On January 11 I attended the “Resistance and Respect II” forum on murals in Los Angeles. Having missed out on last years, I made it a point to attend this one and I was not disappointed. From the press release, Panelists include: L.A. mural pioneer and founder of the Social & Public Art Resource Center, muralist/professor Judy Baca; pioneer muralist/painter/professor, Yreina D. Cervántez; muralist/painter Noni Olabisi; co-founder of pioneer mural collective, East Los Streetscapers, painter Wayne Alaníz Healy; godfather of LA Graffiti art Chaz Bojórquez; Graff artist/muralist Man One (Director, Crewest Gallery). The panel will be co-moderated by Elizabeth Morin, Director, Youth Arts & Education Program for the Dept. of Cultural Affairs, L.A. and former teen Graff writer/muralist and renowned poet/author, Luis J. Rodríguez.
These are all great people who I’ve met or heard of before going to the forum, so to be able to hear all of them speak and chime in with the current state of murals in L.A. was a rare treat and opportunity. It was there where I learned about the Siqueiros mural on Olvera St. and where the future of murals in L.A. might go. The discussion got me thinking about some of the murals in Boyle Heights and their conditions. Murals are integral parts of any community and I for one can’t picture a world without them. It’s also part of my Chicano heritage that I’m learn more and more about everyday. I’m currently reading “Diary Of a Brown Buffalo.” I also realized that during the forum that graffiti is having growing pains because of the wording in city laws that make it a target for politicians who wanna make a name for themselves by going after them.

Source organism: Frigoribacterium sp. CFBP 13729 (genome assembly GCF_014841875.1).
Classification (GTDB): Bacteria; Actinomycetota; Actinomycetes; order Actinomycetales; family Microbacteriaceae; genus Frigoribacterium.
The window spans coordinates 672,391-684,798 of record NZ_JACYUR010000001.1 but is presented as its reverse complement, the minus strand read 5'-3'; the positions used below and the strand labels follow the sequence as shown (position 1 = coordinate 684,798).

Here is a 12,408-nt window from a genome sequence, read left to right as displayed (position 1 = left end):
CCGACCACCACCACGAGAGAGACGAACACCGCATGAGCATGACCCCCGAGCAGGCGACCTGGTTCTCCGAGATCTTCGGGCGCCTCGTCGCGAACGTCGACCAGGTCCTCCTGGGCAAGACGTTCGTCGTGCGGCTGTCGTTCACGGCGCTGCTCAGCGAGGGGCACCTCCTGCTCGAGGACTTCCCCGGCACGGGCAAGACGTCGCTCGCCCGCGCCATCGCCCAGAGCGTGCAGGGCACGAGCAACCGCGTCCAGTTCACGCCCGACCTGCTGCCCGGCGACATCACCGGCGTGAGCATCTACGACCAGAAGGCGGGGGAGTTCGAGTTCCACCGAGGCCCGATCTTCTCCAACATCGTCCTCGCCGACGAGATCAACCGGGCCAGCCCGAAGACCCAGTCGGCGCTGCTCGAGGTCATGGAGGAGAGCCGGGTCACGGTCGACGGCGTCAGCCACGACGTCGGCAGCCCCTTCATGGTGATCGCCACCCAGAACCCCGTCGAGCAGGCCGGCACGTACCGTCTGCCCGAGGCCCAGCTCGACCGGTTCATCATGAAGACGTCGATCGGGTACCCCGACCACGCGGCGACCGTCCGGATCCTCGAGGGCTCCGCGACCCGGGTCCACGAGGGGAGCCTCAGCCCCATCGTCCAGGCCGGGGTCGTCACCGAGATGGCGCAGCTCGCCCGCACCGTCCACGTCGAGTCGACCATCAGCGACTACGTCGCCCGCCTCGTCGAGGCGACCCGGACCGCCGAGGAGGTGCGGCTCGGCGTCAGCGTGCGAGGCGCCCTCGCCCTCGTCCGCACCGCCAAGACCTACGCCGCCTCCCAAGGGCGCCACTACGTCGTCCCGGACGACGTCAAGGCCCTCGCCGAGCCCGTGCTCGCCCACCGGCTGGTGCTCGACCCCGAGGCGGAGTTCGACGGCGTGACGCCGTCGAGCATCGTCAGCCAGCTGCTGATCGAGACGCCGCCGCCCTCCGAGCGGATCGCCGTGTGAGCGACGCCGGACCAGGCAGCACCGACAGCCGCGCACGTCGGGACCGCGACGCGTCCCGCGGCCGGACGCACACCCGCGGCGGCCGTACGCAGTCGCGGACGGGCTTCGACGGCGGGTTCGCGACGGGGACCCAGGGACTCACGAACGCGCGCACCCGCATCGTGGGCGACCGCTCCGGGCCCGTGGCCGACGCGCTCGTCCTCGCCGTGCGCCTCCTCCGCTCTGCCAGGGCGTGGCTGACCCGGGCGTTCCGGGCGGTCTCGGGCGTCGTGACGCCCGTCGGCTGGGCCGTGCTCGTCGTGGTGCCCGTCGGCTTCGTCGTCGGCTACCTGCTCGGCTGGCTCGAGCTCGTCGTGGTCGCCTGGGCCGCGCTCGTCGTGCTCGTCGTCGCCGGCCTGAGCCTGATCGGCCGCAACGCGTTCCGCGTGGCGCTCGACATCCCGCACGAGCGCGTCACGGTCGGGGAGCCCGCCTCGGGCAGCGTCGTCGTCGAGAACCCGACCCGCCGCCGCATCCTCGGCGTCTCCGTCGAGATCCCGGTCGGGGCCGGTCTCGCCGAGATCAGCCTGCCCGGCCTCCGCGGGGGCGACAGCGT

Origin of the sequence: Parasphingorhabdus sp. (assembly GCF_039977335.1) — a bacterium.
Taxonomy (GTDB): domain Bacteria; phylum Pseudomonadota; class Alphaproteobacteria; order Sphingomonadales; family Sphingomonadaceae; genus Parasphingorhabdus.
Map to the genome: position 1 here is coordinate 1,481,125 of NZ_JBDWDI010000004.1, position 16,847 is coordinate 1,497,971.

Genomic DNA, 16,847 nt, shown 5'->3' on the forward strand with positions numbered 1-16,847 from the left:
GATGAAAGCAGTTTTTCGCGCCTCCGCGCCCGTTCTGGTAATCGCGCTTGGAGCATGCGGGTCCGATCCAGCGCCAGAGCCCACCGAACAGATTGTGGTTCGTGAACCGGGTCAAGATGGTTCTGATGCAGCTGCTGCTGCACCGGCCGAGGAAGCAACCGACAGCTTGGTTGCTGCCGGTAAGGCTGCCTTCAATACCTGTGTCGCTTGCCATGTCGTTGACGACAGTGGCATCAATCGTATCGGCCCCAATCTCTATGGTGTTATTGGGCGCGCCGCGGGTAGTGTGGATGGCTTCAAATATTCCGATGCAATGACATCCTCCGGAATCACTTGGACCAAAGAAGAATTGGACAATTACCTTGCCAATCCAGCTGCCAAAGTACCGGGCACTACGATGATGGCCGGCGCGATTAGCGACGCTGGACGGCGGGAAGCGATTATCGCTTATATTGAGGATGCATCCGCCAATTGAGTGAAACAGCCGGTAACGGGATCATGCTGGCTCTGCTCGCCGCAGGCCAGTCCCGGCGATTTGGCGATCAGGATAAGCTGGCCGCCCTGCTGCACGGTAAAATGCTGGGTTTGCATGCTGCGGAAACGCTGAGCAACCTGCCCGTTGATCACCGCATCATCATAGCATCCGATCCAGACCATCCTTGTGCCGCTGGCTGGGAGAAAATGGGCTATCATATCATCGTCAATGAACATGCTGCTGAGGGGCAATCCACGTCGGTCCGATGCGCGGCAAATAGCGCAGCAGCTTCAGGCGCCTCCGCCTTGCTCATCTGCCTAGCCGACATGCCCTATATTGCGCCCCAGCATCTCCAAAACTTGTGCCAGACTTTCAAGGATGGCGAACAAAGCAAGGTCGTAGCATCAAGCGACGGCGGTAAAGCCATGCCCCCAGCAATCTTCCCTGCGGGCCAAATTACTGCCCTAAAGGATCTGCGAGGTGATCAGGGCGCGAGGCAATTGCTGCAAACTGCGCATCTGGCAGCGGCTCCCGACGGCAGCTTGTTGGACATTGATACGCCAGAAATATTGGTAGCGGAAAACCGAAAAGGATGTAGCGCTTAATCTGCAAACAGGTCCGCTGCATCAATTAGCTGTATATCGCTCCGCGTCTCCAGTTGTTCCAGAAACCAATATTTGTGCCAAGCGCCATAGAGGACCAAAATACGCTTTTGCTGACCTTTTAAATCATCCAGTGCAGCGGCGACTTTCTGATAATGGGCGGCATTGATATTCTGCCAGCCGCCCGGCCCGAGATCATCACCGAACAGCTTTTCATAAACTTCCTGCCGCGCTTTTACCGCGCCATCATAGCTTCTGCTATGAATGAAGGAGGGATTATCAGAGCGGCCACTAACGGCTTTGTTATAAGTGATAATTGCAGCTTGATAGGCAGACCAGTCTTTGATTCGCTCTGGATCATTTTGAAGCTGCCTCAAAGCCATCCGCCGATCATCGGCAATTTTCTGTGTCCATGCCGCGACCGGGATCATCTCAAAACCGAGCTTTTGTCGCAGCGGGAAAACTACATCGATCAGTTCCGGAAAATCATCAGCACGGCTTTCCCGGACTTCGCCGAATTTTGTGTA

Then I got an email from SPARC about the petition to save L.A.s murals. I signed the petition and I’m psyched about the effort to restore, protect and keep our murals. I encourage everyone else who feels the same and loves murals like I do to sign it and spread the word. All of the pictures seen here are in geographical order. I started at White Memorial and continued all the way down Cesar Chavez Ave. until I ended up at Self Help to their mural in homage to the Siquieros mural. Murals are part of our cultural identity and as a community we need to find solutions to stop them from being whitewashed and tagged on by idiots who have no idea what they’re doing.